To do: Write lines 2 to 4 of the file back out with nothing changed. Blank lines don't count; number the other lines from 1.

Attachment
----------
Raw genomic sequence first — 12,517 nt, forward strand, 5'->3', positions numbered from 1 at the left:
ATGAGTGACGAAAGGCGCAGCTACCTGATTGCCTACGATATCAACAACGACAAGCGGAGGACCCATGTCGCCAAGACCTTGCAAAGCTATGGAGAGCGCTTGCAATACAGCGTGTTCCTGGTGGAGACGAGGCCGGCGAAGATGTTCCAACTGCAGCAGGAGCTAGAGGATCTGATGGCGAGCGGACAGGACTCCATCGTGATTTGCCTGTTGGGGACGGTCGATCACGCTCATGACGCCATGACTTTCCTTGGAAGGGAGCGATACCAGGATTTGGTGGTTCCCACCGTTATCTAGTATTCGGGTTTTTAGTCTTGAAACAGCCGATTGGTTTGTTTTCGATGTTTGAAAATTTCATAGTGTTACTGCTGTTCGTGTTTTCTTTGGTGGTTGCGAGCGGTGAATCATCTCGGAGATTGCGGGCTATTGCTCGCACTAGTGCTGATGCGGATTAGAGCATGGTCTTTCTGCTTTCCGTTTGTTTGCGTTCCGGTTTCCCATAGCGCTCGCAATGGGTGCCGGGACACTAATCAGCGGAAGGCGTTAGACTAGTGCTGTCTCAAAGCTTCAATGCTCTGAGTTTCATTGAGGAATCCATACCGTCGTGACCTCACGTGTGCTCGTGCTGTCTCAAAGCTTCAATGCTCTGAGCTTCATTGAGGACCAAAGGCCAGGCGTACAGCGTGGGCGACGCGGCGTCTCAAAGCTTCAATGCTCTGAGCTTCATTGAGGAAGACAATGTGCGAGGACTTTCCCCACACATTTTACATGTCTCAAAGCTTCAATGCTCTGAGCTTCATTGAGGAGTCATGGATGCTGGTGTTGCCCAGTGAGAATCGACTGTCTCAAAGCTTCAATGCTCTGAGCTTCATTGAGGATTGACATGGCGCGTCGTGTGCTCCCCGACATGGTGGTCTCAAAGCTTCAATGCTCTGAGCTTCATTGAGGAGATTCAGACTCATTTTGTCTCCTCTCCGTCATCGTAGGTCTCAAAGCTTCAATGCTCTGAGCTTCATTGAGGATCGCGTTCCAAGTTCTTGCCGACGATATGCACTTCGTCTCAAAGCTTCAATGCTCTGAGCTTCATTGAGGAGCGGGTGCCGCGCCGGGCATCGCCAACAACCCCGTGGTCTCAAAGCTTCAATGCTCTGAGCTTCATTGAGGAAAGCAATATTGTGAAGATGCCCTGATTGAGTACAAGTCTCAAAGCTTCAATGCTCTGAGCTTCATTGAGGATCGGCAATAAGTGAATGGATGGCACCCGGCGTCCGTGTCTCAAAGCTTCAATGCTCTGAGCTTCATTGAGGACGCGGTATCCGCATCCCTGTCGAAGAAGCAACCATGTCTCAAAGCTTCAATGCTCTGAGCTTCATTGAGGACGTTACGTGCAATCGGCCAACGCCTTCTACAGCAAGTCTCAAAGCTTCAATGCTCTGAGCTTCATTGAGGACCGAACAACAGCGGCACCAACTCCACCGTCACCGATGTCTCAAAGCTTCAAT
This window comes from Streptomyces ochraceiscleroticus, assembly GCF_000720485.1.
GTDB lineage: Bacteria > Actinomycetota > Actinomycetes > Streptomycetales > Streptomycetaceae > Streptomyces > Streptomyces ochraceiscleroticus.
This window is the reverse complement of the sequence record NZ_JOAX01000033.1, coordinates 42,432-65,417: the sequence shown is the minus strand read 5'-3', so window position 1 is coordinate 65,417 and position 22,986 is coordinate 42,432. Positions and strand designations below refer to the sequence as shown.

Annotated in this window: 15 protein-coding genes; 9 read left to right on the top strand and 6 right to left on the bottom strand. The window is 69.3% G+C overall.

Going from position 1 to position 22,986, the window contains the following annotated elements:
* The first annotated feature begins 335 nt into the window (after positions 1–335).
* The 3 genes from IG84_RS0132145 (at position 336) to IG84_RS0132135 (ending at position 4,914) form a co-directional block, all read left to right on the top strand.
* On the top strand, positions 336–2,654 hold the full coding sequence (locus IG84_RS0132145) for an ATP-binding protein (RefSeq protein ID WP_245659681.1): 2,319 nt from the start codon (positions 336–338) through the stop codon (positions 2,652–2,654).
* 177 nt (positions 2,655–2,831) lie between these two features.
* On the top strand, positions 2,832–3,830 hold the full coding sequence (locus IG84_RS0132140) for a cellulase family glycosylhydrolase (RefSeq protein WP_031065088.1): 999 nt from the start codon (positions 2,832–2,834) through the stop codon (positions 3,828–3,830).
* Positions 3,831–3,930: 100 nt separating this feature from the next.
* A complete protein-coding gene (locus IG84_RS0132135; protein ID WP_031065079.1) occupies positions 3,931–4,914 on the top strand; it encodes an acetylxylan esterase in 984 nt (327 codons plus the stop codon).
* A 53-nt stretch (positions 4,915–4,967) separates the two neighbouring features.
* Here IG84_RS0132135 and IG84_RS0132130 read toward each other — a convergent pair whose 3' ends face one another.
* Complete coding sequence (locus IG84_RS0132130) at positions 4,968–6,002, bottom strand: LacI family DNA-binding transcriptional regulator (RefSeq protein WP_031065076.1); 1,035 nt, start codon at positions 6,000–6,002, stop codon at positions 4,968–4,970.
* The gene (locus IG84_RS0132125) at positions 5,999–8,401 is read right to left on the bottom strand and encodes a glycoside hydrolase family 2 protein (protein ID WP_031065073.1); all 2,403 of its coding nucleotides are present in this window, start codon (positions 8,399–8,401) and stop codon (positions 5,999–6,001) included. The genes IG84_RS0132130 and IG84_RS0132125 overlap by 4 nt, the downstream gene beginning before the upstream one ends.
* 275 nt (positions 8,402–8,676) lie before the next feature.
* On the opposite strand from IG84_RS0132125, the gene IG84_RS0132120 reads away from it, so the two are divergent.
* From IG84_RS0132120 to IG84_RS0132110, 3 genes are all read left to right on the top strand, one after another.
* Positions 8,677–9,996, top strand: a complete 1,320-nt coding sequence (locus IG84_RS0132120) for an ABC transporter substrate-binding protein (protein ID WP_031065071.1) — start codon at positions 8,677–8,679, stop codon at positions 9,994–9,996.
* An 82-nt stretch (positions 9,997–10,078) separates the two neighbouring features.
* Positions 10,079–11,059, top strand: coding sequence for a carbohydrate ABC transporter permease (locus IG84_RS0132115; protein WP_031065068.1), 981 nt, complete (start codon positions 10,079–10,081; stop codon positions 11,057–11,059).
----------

ATGAGTGACGAAAGGCGCAGCTACCTGATTGCCTACGATATCAACAACGACAAGCGGAGGACCCATGTCGCCAAGACCTTGCAAAGCTATGGAGAGCGCTTGCAATACAGCGTGTTCCTGGTGGAGACGAGGCCGGCGAAGATGTTCCAACTGCAGCAGGAGCTAGAGGATCTGATGGCGAGCGGACAGGACTCCATCGTGATTTGCCTGTTGGGGACGGTCGATCACGCTCATGACGCCATGACTTTCCTTGGAAGGGAGCGATACCAGGATTTGGTGGTTCCCACCGTTATCTAGTATTCGGGTTTTTAGTCTTGAAACAGCCGATTGGTTTGTTTTCGATGTTTGAAAATTTCATAGTGTTACTGCTGTTCGTGTTTTCTTTGGTGGTTGCGAGCGGTGAATCATCTCGGAGATTGCGGGCTATTGCTCGCACTAGTGCTGATGCGGATTAGAGCATGGTCTTTCTGCTTTCCGTTTGTTTGCGTTCCGGTTTCCCATAGCGCTCGCAATGGGTGCCGGGACACTAATCAGCGGAAGGCGTTAGACTAGTGCTGTCTCAAAGCTTCAATGCTCTGAGTTTCATTGAGGAATCCATACCGTCGTGACCTCACGTGTGCTCGTGCTGTCTCAAAGCTTCAATGCTCTGAGCTTCATTGAGGACCAAAGGCCAGGCGTACAGCGTGGGCGACGCGGCGTCTCAAAGCTTCAATGCTCTGAGCTTCATTGAGGAAGACAATGTGCGAGGACTTTCCCCACACATTTTACATGTCTCAAAGCTTCAATGCTCTGAGCTTCATTGAGGAGTCATGGATGCTGGTGTTGCCCAGTGAGAATCGACTGTCTCAAAGCTTCAATGCTCTGAGCTTCATTGAGGATTGACATGGCGCGTCGTGTGCTCCCCGACATGGTGGTCTCAAAGCTTCAATGCTCTGAGCTTCATTGAGGAGATTCAGACTCATTTTGTCTCCTCTCCGTCATCGTAGGTCTCAAAGCTTCAATGCTCTGAGCTTCATTGAGGATCGCGTTCCAAGTTCTTGCCGACGATATGCACTTCGTCTCAAAGCTTCAATGCTCTGAGCTTCATTGAGGAGCGGGTGCCGCGCCGGGCATCGCCAACAACCCCGTGGTCTCAAAGCTTCAATGCTCTGAGCTTCATTGAGGAAAGCAATATTGTGAAGATGCCCTGATTGAGTACAAGTCTCAAAGCTTCAATGCTCTGAGCTTCATTGAGGATCGGCAATAAGTGAATGGATGGCACCCGGCGTCCGTGTCTCAAAGCTTCAATGCTCTGAGCTTCATTGAGGACGCGGTATCCGCATCCCTGTCGAAGAAGCAACCATGTCTCAAAGCTTCAATGCTCTGAGCTTCATTGAGGACGTTACGTGCAATCGGCCAACGCCTTCTACAGCAAGTCTCAAAGCTTCAATGCTCTGAGCTTCATTGAGGACCGAACAACAGCGGCACCAACTCCACCGTCACCGATGTCTCAAAGCTTCAAT
This window comes from Streptomyces ochraceiscleroticus, assembly GCF_000720485.1.
GTDB lineage: Bacteria > Actinomycetota > Actinomycetes > Streptomycetales > Streptomycetaceae > Streptomyces > Streptomyces ochraceiscleroticus.